The Joy Luck Club

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Wang Chwun Hwa Character Analysis

One of Suyuan’s twin daughters from her first marriage. She is rescued between the cities Kweilin and Chungking in 1944, after Suyuan places her and her twin on a busy road. Suyuan, fearing that she’s dying, believes her daughters will be saved if they seem orphaned. Chwun Hwa grows up in China and reunites with her half-sister June at the end of the novel.

Wang Chwun Hwa Quotes in The Joy Luck Club

The The Joy Luck Club quotes below are all either spoken by Wang Chwun Hwa or refer to Wang Chwun Hwa. For each quote, you can also see the other characters and themes related to it (each theme is indicated by its own dot and icon, like this one:
Mother-Daughter Relationships Theme Icon
). Note: all page and citation info for the quotes below refers to the Penguin Books edition of The Joy Luck Club published in 2006.
Part 4, Chapter 4 Quotes

I look at their faces again and see no trace of my mother in them. Yet they still look familiar. And now I also see what part of me is Chinese. It is so obvious. It is my family. It is in our blood. After all these years, I can finally be let go.

Related Characters: Jing-mei “June” Woo (speaker), Suyuan Woo, Wang Chwun Yu, Wang Chwun Hwa
Page Number: 288
Explanation and Analysis:

At the end of the novel, June finally reunites with her long-lost siblings. As she does so, she feels that she's also accomplished a task she's been attempting for many years. June has been interested in tracking down her siblings, and yet she's always felt a sense of incompleteness, both because of her strained relationship with her mother and because of her ignorance of and disconnection from her own culture. By traveling to China and finding her half-sisters, June honors her mother's memory, both respecting her mother's heritage and completing the task that Suyuan herself was never able to do.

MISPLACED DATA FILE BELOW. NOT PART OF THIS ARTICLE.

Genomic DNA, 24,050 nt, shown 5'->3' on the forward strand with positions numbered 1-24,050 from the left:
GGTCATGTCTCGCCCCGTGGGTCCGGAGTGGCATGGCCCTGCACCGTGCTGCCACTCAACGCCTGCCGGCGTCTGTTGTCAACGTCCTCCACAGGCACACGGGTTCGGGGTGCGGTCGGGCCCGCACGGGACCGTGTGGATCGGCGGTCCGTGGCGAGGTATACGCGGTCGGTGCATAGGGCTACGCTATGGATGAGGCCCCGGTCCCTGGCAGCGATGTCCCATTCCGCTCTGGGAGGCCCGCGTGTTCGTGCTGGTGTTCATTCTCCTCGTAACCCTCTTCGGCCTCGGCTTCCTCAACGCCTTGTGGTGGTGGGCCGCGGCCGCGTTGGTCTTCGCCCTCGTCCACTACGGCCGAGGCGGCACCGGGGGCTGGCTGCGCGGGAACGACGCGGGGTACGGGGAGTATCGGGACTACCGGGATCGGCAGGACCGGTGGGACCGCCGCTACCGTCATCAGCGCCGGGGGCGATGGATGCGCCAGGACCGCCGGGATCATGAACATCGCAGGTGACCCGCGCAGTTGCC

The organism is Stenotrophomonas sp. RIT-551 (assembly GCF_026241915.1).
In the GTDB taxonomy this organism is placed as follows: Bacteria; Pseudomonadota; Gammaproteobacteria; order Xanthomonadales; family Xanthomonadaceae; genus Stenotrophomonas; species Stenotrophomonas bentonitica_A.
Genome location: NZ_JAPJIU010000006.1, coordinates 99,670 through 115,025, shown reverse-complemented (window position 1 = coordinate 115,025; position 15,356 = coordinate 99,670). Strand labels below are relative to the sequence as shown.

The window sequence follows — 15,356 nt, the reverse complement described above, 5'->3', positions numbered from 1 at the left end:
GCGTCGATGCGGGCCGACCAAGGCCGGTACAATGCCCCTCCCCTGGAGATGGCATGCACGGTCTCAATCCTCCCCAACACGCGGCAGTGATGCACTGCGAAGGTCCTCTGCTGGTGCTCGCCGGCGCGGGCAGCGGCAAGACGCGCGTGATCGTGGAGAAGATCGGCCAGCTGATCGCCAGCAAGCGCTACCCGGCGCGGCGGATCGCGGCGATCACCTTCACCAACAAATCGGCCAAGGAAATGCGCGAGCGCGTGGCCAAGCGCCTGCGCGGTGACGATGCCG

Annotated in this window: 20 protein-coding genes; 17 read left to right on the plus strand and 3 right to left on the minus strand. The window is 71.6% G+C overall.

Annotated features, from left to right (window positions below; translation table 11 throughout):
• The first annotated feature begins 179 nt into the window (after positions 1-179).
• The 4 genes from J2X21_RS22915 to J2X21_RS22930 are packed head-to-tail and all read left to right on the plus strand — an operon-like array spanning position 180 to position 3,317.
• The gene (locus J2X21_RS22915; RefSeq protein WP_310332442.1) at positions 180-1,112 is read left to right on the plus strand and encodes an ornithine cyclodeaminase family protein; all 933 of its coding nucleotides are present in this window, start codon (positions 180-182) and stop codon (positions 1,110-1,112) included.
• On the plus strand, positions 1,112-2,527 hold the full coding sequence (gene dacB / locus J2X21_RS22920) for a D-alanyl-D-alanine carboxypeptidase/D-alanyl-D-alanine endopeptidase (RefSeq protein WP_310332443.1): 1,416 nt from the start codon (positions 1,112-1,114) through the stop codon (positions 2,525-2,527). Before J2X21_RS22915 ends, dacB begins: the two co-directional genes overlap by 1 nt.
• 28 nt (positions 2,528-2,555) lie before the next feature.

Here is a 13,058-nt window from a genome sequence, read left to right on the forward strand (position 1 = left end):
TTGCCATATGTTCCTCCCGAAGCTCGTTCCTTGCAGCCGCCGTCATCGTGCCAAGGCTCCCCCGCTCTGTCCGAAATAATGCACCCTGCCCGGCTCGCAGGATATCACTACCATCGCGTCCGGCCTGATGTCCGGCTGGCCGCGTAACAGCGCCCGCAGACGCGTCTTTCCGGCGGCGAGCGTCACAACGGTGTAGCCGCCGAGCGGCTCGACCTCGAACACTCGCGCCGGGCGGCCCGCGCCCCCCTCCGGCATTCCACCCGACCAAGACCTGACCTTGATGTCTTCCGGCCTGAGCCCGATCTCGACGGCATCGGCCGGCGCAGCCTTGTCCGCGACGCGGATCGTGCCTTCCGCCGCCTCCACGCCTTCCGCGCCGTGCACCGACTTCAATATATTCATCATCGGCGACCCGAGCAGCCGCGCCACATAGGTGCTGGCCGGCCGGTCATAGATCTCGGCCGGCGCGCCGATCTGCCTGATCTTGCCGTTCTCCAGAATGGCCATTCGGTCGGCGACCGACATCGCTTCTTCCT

The passage is both the culmination of the entire book and the beginning of the rest of June's life. June has always felt that her Chinese heritage is a millstone around her neck--she wishes she could break free of it. Here, in the instant that June is finally most in touch with her Chinese "roots," she can finally move on with her life. And yet at the same time, she seems to have no desire to abandon her Chinese heritage anymore: she's just getting to know her sisters. In all, the passage sums up one of the key themes of the novel: heritage, like a mother or daughter, can be freeing and imprisoning, often at the same time.


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Wang Chwun Hwa Character Timeline in The Joy Luck Club

The timeline below shows where the character Wang Chwun Hwa appears in The Joy Luck Club. The colored dots and icons indicate which themes are associated with that appearance.
Part 4, Chapter 4: A Pair of Tickets
Mother-Daughter Relationships Theme Icon
Immigration, Language, and Mistranslation Theme Icon
Sacrifice Theme Icon
...enters the conversation to ask their names; Canning says their names are Chwun Yu and Chwun Hwa . June then inquires about the meaning of her Chinese name, Jing-mei. Canning defines “jing”... (full context)
Mother-Daughter Relationships Theme Icon
Immigration, Language, and Mistranslation Theme Icon
Fate and Autonomy Theme Icon
...same face again on someone else, and realizes they are her sisters, Chwun Yu and Chwun Hwa . “Hesitations and expectations forgotten,” they run together and embrace, whispering Suyuan’s name in unison.... (full context)